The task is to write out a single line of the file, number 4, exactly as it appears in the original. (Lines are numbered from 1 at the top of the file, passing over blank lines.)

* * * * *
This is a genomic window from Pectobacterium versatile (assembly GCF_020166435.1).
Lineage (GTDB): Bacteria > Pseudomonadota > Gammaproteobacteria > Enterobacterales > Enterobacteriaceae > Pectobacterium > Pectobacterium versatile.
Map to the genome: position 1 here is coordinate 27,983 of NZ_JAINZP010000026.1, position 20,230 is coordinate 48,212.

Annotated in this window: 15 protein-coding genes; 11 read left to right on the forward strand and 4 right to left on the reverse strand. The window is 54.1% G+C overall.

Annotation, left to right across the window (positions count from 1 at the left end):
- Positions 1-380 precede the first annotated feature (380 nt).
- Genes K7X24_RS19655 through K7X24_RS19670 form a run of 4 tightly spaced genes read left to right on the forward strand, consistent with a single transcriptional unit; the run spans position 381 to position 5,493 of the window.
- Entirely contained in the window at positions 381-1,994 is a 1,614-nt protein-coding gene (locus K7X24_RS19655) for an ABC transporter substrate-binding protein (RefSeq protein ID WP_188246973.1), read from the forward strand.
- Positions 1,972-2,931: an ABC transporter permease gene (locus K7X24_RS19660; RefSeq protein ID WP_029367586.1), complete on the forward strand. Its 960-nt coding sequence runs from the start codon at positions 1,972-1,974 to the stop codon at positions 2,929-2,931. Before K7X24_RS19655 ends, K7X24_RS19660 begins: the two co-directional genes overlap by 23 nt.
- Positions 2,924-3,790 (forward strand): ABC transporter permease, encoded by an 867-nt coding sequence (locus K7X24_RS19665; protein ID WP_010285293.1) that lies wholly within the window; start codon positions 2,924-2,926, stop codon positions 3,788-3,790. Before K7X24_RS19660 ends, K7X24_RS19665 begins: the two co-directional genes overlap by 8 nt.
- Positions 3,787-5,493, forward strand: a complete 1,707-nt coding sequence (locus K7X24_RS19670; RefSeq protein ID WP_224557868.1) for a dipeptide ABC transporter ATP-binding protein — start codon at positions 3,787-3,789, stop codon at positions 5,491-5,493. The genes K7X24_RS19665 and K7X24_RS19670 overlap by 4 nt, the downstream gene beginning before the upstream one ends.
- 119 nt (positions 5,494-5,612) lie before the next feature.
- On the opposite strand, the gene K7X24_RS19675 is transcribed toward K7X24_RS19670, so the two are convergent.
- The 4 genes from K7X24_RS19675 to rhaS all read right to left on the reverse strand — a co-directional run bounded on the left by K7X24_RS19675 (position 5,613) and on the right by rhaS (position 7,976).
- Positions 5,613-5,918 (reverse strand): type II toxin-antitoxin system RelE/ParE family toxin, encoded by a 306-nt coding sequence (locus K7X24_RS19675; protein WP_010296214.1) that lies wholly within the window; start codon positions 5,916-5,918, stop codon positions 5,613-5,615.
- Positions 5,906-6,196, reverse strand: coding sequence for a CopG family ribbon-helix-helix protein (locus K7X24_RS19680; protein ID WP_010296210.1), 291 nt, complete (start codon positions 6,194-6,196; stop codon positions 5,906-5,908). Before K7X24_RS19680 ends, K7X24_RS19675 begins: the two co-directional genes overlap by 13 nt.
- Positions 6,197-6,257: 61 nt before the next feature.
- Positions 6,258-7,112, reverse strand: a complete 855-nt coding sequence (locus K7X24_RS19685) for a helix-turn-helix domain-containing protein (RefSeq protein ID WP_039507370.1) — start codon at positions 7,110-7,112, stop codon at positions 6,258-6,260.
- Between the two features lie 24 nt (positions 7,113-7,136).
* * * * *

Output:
Annotated in this window: 15 protein-coding genes; 11 read left to right on the forward strand and 4 right to left on the reverse strand. The window is 54.1% G+C overall.